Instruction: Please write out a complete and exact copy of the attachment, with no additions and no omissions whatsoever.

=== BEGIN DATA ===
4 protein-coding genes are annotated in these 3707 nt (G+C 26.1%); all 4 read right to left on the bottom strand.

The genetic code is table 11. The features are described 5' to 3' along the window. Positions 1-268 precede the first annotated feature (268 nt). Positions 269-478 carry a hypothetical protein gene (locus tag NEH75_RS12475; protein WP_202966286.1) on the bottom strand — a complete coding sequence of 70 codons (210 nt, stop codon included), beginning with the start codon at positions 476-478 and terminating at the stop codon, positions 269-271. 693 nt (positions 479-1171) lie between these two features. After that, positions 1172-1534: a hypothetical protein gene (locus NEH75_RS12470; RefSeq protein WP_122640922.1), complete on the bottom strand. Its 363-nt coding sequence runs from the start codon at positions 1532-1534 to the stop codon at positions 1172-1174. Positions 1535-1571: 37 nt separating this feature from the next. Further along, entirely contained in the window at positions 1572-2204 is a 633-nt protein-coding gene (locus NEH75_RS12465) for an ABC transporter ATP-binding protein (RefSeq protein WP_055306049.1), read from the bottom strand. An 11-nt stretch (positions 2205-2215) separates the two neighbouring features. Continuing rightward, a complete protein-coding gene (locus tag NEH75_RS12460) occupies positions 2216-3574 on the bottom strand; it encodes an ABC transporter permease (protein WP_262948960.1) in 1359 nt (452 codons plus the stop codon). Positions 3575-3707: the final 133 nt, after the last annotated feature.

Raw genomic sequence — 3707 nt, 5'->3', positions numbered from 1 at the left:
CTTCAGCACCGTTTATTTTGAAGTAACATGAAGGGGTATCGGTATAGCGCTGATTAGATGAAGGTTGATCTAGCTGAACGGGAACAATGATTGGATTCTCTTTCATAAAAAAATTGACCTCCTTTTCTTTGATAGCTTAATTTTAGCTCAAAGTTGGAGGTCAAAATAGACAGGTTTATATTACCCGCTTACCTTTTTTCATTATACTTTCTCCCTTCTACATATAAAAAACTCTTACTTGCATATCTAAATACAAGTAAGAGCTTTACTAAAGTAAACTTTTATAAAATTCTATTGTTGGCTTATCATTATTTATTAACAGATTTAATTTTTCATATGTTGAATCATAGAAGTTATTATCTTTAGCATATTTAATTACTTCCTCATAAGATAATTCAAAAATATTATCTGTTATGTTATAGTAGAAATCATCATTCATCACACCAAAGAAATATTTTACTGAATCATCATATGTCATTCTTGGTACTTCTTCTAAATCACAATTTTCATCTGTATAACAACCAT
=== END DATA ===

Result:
4 protein-coding genes are annotated in these 3707 nt (G+C 26.1%); all 4 read right to left on the bottom strand.

The genetic code is table 11. The features are described 5' to 3' along the window. Positions 1-268 precede the first annotated feature (268 nt). Positions 269-478 carry a hypothetical protein gene (locus tag NEH75_RS12475; protein WP_202966286.1) on the bottom strand — a complete coding sequence of 70 codons (210 nt, stop codon included), beginning with the start codon at positions 476-478 and terminating at the stop codon, positions 269-271. 693 nt (positions 479-1171) lie between these two features. After that, positions 1172-1534: a hypothetical protein gene (locus NEH75_RS12470; RefSeq protein WP_122640922.1), complete on the bottom strand. Its 363-nt coding sequence runs from the start codon at positions 1532-1534 to the stop codon at positions 1172-1174. Positions 1535-1571: 37 nt separating this feature from the next. Further along, entirely contained in the window at positions 1572-2204 is a 633-nt protein-coding gene (locus NEH75_RS12465) for an ABC transporter ATP-binding protein (RefSeq protein WP_055306049.1), read from the bottom strand. An 11-nt stretch (positions 2205-2215) separates the two neighbouring features. Continuing rightward, a complete protein-coding gene (locus tag NEH75_RS12460) occupies positions 2216-3574 on the bottom strand; it encodes an ABC transporter permease (protein WP_262948960.1) in 1359 nt (452 codons plus the stop codon). Positions 3575-3707: the final 133 nt, after the last annotated feature.

Raw genomic sequence — 3707 nt, 5'->3', positions numbered from 1 at the left:
CTTCAGCACCGTTTATTTTGAAGTAACATGAAGGGGTATCGGTATAGCGCTGATTAGATGAAGGTTGATCTAGCTGAACGGGAACAATGATTGGATTCTCTTTCATAAAAAAATTGACCTCCTTTTCTTTGATAGCTTAATTTTAGCTCAAAGTTGGAGGTCAAAATAGACAGGTTTATATTACCCGCTTACCTTTTTTCATTATACTTTCTCCCTTCTACATATAAAAAACTCTTACTTGCATATCTAAATACAAGTAAGAGCTTTACTAAAGTAAACTTTTATAAAATTCTATTGTTGGCTTATCATTATTTATTAACAGATTTAATTTTTCATATGTTGAATCATAGAAGTTATTATCTTTAGCATATTTAATTACTTCCTCATAAGATAATTCAAAAATATTATCTGTTATGTTATAGTAGAAATCATCATTCATCACACCAAAGAAATATTTTACTGAATCATCATATGTCATTCTTGGTACTTCTTCTAAATCACAATTTTCATCTGTATAACAACCAT